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Those pennies on the bar were assembled by Greg and his wife. I didn’t get a photo of the pig they created, but it is impressive.

I hope you’ve had a chance to make it over as well. But if not I wouldn’t worry, Greg and his pig will be around for awhile.

Hemingway was not a hack

One thing I hate most about literature classes (and I’ve taken so many of them I have a long list of things I hate), is that the response “I didn’t like the book” is not a valid one. As a Lit student you are expected to slog your way through all sorts of horrible stuff in order to learn how literature as a whole fits together. I am glad I read Beowulf, Paradise Lost, The Fairy Queen….but I did not enjoy the reading. These books weren’t written with me in mind, and whether I liked them or not is not the point.

So a friend of mine claims his daughter hates Hemingway. That the book she had to read for school – The Sun Also Rises – has no plot. And its just about some guy with a broken penis who goes around Europe with some hooker. Hemingway is a horrible author. He sucks.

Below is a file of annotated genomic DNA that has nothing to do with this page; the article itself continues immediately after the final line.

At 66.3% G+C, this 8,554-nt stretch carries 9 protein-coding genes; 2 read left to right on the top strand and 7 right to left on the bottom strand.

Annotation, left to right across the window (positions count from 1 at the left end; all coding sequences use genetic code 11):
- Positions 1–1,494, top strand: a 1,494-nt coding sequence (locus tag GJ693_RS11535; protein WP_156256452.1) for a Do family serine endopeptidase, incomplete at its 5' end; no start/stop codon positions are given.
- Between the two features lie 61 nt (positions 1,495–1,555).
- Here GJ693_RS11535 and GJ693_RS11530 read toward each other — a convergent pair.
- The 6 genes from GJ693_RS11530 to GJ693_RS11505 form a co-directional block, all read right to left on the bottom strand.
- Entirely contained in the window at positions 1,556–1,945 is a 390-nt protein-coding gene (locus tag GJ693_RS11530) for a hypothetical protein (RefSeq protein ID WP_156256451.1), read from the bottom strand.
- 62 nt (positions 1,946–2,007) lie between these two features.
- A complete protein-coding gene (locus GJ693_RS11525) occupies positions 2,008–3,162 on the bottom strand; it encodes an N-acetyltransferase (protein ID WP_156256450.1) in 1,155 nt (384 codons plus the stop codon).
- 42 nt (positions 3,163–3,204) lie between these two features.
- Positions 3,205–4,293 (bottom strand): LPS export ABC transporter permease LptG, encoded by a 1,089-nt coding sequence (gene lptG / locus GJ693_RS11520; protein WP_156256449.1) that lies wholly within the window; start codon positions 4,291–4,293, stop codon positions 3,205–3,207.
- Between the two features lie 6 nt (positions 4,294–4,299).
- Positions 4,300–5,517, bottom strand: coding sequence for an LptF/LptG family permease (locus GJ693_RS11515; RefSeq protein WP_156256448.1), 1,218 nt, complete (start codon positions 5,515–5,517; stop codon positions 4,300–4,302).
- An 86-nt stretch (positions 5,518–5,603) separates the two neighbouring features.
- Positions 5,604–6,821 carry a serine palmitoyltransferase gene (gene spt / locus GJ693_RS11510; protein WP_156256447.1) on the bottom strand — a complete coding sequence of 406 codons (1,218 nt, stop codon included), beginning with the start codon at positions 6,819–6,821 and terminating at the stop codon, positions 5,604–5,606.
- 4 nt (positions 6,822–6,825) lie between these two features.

Her dad might have embellished this story to some degree, but the fact of the matter is she was required to read a “classic” and she balked.

I’m not mad about a teenager hating Hemingway. I’m actually glad she took the time to read the book and hate it, and it’s a perfectly reasonable reaction. The way our education system is these days I’m surprised they are actually still teaching people how to read things other than test questions. Yet. The book in question happens to be one of my go-to books when thinking about writing, how to write, and how to be great. It’s difficult for me to set aside my own love of the book and think about its importance in the greater stream of writing.

Maybe there are two kinds of writers. Those who write a “story” and those who write. Now I sound incredibly arrogant, but the story writers are raking in the dough, and the writers are waiting tables.

To back up my theory, I took out this book:

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This tiny guy is a collection of things the man had to say about writing. In letters, in books, in conversation…back when people wrote letters I suppose. Here is what he has to say about plot: